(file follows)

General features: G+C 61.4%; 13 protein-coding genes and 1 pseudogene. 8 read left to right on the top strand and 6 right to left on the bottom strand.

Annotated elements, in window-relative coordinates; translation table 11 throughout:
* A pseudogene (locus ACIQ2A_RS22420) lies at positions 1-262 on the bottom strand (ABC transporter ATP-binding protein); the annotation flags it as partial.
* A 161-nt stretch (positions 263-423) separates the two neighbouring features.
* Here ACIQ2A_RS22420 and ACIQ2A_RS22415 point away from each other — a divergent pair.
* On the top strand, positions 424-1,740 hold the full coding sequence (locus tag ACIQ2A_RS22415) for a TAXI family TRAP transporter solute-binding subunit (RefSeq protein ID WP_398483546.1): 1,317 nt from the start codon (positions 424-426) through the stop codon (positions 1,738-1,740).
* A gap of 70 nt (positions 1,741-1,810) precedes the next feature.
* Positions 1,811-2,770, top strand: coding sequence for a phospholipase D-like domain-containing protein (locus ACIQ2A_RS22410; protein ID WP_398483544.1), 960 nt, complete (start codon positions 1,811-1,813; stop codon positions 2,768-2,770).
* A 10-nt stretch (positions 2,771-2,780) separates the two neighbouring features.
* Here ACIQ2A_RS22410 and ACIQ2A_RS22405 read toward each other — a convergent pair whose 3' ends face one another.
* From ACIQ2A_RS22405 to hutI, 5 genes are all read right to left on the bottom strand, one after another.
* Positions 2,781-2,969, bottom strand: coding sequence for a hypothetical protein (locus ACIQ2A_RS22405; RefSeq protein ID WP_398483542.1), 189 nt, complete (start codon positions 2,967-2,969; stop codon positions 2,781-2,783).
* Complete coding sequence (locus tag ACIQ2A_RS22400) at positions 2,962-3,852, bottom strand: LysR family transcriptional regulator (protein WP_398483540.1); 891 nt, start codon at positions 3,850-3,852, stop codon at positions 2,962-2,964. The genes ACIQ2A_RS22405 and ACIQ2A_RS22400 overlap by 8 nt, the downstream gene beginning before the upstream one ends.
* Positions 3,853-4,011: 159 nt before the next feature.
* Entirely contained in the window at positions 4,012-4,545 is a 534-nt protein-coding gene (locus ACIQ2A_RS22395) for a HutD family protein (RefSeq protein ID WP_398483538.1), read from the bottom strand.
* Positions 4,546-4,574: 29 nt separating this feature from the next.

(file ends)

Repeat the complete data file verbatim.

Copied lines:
General features: G+C 61.4%; 13 protein-coding genes and 1 pseudogene. 8 read left to right on the top strand and 6 right to left on the bottom strand.

Annotated elements, in window-relative coordinates; translation table 11 throughout:
* A pseudogene (locus ACIQ2A_RS22420) lies at positions 1-262 on the bottom strand (ABC transporter ATP-binding protein); the annotation flags it as partial.
* A 161-nt stretch (positions 263-423) separates the two neighbouring features.
* Here ACIQ2A_RS22420 and ACIQ2A_RS22415 point away from each other — a divergent pair.
* On the top strand, positions 424-1,740 hold the full coding sequence (locus tag ACIQ2A_RS22415) for a TAXI family TRAP transporter solute-binding subunit (RefSeq protein ID WP_398483546.1): 1,317 nt from the start codon (positions 424-426) through the stop codon (positions 1,738-1,740).
* A gap of 70 nt (positions 1,741-1,810) precedes the next feature.
* Positions 1,811-2,770, top strand: coding sequence for a phospholipase D-like domain-containing protein (locus ACIQ2A_RS22410; protein ID WP_398483544.1), 960 nt, complete (start codon positions 1,811-1,813; stop codon positions 2,768-2,770).
* A 10-nt stretch (positions 2,771-2,780) separates the two neighbouring features.
* Here ACIQ2A_RS22410 and ACIQ2A_RS22405 read toward each other — a convergent pair whose 3' ends face one another.
* From ACIQ2A_RS22405 to hutI, 5 genes are all read right to left on the bottom strand, one after another.
* Positions 2,781-2,969, bottom strand: coding sequence for a hypothetical protein (locus ACIQ2A_RS22405; RefSeq protein ID WP_398483542.1), 189 nt, complete (start codon positions 2,967-2,969; stop codon positions 2,781-2,783).
* Complete coding sequence (locus tag ACIQ2A_RS22400) at positions 2,962-3,852, bottom strand: LysR family transcriptional regulator (protein WP_398483540.1); 891 nt, start codon at positions 3,850-3,852, stop codon at positions 2,962-2,964. The genes ACIQ2A_RS22405 and ACIQ2A_RS22400 overlap by 8 nt, the downstream gene beginning before the upstream one ends.
* Positions 3,853-4,011: 159 nt before the next feature.
* Entirely contained in the window at positions 4,012-4,545 is a 534-nt protein-coding gene (locus ACIQ2A_RS22395) for a HutD family protein (RefSeq protein ID WP_398483538.1), read from the bottom strand.
* Positions 4,546-4,574: 29 nt separating this feature from the next.